Type 1 diabetes and the artificial pancreas

A research team the University of Virginia are reportedly trying out a new, computerised system that could help people with type 1 diabetes to control their condition. The artificial pancreas, one of the first of its kind, is being subjected to clinical tests to assess efficiency in regulating blood glucose levels amongst type 1 diabetics .
Simultaneously, six other research centres throughout the world, funded by the Juvenile Diabetes Research Foundatio, are testing the new closed-loop computer.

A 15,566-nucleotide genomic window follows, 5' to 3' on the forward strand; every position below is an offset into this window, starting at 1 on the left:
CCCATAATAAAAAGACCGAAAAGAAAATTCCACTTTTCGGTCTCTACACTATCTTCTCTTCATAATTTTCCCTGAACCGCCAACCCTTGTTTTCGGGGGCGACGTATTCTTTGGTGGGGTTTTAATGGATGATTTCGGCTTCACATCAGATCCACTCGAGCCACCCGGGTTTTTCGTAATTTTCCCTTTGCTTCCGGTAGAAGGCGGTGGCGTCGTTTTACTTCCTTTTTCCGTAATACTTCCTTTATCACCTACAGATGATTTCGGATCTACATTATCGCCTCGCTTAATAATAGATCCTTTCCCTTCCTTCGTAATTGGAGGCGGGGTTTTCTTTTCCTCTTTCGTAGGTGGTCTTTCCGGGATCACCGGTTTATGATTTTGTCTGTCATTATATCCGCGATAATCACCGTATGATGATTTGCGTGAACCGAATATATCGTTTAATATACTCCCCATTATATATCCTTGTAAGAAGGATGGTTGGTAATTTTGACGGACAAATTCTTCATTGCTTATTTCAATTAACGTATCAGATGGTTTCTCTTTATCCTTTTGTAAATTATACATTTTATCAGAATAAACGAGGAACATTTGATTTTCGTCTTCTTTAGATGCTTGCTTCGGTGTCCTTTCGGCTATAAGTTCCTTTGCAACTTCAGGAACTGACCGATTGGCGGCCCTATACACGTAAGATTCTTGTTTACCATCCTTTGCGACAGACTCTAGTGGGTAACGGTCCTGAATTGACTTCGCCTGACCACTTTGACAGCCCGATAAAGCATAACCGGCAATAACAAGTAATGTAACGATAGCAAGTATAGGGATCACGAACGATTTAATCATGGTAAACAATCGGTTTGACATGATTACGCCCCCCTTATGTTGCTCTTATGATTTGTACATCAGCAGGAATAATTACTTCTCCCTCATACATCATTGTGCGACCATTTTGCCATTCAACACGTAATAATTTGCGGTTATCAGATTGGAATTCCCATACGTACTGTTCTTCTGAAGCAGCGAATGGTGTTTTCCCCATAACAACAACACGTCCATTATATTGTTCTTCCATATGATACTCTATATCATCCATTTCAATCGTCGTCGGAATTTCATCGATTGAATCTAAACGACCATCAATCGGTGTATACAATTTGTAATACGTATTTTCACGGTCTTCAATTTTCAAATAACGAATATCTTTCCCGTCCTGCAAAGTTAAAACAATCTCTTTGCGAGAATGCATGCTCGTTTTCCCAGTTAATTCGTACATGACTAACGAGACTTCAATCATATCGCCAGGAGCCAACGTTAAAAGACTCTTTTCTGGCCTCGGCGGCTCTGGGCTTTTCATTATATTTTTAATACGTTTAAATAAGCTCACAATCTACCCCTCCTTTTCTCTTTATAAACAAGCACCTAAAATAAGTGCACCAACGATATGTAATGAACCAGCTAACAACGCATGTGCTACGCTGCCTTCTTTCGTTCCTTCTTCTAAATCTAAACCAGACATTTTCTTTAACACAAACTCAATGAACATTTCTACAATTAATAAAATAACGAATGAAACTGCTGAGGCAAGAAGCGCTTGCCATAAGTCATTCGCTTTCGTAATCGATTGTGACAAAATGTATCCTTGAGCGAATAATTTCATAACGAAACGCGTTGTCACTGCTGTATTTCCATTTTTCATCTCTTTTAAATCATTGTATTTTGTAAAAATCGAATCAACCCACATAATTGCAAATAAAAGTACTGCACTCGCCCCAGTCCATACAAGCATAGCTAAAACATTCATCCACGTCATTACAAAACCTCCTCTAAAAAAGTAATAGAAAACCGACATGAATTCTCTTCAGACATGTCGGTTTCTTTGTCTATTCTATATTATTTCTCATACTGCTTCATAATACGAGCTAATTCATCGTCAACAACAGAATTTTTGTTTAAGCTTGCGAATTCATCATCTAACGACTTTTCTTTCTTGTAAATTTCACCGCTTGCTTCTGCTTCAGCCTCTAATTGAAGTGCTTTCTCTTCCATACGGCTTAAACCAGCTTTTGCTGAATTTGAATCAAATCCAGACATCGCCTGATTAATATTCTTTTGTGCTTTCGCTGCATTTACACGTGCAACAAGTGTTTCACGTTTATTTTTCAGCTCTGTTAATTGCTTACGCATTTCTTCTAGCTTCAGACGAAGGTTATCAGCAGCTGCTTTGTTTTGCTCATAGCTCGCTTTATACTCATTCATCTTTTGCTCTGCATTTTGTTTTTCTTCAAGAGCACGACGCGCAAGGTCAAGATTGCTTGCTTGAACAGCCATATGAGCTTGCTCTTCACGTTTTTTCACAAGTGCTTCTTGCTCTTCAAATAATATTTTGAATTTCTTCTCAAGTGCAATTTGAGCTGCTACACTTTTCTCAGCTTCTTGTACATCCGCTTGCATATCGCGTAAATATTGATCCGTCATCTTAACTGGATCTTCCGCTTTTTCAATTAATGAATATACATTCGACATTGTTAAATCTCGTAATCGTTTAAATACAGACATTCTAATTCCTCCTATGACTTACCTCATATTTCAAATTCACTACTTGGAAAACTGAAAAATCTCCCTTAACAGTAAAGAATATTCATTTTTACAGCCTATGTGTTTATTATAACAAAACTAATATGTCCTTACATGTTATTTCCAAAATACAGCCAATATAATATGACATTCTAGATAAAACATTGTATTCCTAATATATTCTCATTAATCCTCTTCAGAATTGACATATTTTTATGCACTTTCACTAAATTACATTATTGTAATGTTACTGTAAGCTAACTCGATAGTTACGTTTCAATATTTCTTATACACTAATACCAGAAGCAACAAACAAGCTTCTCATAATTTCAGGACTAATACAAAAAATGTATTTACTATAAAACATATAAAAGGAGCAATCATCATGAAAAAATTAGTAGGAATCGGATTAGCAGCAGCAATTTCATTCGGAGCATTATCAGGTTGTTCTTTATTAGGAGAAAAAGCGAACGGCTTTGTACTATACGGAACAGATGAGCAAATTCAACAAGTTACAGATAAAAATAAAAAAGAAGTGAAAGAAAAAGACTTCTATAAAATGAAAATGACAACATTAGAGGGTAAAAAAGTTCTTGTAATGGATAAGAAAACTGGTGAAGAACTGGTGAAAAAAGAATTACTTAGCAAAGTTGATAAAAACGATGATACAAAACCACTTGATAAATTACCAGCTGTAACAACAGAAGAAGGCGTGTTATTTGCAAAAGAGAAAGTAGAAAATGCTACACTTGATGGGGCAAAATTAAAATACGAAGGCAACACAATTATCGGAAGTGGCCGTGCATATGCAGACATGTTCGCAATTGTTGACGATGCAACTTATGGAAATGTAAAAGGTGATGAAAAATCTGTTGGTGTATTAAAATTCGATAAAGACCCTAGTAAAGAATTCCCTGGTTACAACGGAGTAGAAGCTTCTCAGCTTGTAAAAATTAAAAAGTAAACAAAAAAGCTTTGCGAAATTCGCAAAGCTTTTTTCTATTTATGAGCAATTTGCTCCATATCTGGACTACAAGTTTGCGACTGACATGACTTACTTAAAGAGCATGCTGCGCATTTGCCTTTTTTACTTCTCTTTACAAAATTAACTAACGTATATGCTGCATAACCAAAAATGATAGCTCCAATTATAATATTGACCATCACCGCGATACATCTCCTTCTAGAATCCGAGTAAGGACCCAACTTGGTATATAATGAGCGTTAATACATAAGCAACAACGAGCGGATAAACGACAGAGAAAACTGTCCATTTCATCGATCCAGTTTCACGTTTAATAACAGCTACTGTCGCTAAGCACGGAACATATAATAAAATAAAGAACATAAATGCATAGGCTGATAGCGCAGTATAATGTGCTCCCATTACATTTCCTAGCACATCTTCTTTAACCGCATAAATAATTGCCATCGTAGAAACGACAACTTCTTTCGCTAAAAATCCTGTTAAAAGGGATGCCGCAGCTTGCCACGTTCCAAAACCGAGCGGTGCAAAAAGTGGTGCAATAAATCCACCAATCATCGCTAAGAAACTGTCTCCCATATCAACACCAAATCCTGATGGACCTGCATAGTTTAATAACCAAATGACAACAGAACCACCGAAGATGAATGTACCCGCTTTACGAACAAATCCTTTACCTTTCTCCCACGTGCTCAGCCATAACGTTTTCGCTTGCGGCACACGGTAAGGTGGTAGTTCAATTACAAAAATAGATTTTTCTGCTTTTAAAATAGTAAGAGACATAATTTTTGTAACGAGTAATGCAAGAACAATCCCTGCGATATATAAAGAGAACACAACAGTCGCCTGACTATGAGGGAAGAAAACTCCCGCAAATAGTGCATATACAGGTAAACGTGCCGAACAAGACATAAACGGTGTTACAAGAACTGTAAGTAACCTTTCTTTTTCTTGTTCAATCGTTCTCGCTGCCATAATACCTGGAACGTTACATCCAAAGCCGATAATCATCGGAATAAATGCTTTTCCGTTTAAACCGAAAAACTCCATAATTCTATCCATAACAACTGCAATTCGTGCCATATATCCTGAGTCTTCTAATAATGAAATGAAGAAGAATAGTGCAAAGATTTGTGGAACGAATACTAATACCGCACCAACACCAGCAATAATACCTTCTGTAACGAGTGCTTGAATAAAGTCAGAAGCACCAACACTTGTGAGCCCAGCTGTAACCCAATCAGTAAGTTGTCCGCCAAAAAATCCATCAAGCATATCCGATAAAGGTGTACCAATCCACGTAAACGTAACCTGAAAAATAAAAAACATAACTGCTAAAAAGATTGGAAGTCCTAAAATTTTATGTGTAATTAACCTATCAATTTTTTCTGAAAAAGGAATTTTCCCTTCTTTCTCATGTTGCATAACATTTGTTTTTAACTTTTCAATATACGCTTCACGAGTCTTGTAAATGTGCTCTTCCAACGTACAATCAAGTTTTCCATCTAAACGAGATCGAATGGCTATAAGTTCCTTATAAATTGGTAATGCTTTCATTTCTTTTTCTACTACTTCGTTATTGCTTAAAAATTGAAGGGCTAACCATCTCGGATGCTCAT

An associate professor of psychiatry and neurobehavioural sciences, Boris Kovatchev, reportedly commented: “Our initial results are very encouraging. The system entirely maintained the patients’ blood glucose levels, and the algorithm achieved excellent overnight control without any incidence of hypoglycaemias.”
He reportedly continued: “This artificial pancreas could one day greatly improve the current methods of self-treatment for Type 1 diabetes . Instead of a patient having to measure his or her blood sugar with a glucose meter several times a day and self-administer insulin injections, this system would continuously regulate the patient’s blood glucose, much like the way a non-diabetic’s pancreas functions.”

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